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Conservative Party Election Broadcast (2 June 2001)

Courtesy of the Conservative Party

Main image of Conservative Party Election Broadcast (2 June 2001)
Tx. 2/6/2001, 3 mins, colour
SponsorThe Conservative and Unionist Party

Conservative election broadcast focusing on Labour's Special Early Release Scheme and their tax on petrol.

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The 2001 election is most remembered for the moment when John Prescott, the deputy prime minister, punched a voter. Not a lot else happened, even on election day: fewer seats changed hands than in any previous comparable election.

Almost all of Labour's election broadcasts during the campaign consisted of uplifting scenes of a happy land in which the sun always shone and things really had got better in the preceding four years. The Conservatives were not quite so positive. As The British General Election of 2001 noted, their broadcasts were "unremittingly negative. Every image was dark, every sound filled with menace". Their broadcasts were, however, innovative. The party created four short segments - covering crime, the European Union, petrol tax and schools - and these segments, each effectively a 90-second spot ad, were then broadcast in a number of different combinations in different broadcasts. The EU segment was shown in three broadcasts, crime twice.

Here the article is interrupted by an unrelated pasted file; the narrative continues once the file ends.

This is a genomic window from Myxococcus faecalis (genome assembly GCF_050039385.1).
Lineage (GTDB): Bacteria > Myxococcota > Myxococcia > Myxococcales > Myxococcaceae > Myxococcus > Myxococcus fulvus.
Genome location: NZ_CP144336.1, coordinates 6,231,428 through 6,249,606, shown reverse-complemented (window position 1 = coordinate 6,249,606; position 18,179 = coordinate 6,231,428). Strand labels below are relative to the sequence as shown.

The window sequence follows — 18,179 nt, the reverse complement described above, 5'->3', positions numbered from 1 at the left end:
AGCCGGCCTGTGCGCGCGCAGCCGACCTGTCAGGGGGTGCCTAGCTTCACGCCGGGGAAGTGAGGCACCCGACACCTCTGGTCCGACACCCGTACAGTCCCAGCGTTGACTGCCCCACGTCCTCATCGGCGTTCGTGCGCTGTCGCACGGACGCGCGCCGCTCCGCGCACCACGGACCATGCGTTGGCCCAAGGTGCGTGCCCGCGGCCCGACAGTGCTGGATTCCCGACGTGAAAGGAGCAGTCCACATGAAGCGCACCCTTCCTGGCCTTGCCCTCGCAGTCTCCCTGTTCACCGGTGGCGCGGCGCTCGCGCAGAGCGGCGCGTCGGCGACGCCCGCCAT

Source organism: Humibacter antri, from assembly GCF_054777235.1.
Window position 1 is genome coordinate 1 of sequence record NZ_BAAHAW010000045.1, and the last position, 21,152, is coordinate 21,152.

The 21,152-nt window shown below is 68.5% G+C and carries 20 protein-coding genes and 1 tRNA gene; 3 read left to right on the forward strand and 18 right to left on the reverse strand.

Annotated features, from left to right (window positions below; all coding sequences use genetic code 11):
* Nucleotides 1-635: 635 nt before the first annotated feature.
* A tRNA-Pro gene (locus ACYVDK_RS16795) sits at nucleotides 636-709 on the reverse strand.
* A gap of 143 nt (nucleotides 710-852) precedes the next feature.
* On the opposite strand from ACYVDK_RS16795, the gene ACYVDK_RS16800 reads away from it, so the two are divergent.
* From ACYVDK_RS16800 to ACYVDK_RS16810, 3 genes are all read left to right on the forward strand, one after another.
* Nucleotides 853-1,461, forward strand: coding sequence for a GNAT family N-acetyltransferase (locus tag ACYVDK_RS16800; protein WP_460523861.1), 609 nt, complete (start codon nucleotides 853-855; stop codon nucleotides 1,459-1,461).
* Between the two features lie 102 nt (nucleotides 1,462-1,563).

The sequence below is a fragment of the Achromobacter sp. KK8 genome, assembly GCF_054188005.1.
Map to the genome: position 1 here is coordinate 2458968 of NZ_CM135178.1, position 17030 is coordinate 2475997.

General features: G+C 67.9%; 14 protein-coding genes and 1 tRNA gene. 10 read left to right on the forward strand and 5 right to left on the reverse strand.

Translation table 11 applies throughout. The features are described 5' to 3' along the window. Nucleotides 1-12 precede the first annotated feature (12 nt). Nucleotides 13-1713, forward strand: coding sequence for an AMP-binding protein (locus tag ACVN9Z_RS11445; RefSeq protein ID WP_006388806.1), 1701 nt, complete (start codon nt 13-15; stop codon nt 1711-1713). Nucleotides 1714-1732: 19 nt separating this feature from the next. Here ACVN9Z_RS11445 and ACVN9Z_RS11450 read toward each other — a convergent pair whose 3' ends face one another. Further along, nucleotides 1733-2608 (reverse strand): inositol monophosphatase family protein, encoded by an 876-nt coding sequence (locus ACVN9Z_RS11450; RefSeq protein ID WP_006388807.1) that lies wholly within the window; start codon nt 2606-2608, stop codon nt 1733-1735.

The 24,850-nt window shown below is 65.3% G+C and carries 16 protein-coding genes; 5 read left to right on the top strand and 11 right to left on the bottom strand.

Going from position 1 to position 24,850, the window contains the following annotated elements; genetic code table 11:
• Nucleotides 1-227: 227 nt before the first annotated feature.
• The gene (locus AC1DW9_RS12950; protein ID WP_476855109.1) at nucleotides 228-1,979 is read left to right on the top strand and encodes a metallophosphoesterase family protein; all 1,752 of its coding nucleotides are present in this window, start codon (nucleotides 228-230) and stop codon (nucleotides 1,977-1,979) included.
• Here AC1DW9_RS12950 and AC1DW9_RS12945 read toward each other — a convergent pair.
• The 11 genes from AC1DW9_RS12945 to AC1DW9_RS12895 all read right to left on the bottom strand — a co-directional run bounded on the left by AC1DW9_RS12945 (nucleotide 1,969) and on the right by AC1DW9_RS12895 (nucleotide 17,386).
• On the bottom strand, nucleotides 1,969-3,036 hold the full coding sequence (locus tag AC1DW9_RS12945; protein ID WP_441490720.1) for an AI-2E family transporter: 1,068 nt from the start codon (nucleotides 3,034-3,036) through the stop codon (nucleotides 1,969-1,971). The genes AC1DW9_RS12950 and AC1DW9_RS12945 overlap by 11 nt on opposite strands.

This particular broadcast features the crime and EU segments. The opening scenes featured shaven-headed criminals being led into a prison, only to walk straight out again, laughing, to go on to commit more crimes, as a result of Labour's early release scheme. This was at least a partial reprise of the famous Willie Horton ad used to great effect in the 1988 US Presidential election by the Republicans against the Democrats' Michael Dukakis, but with one important difference: Horton was black, whereas all the Conservatives' criminals are white, to avoid any allegations that the party was playing the race card. The EU horrors that apparently await Britain included the abolition of the pound (shown in a museum as having existed from 'c1500-2002') and apples sold at two euros per kilo.

It's easy to criticise negative advertising like this, although some US research shows that negative ads tend to be more issue-based than positive advertising, and more likely to be based on evidence, rather than the broad assertions of the sunlit uplands that await which dominate 'positive' ads. They did not, however, do the Conservatives much good. The election saw only a tiny swing of 1.8% to the Conservatives, and they made a net gain of just one seat. At that rate of progress, assuming an election every four years, they were on course to re-enter government somewhere around the year 2657.

Philip Cowley

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Video Clips
Complete broadcast (3:12)
Party Election Broadcasts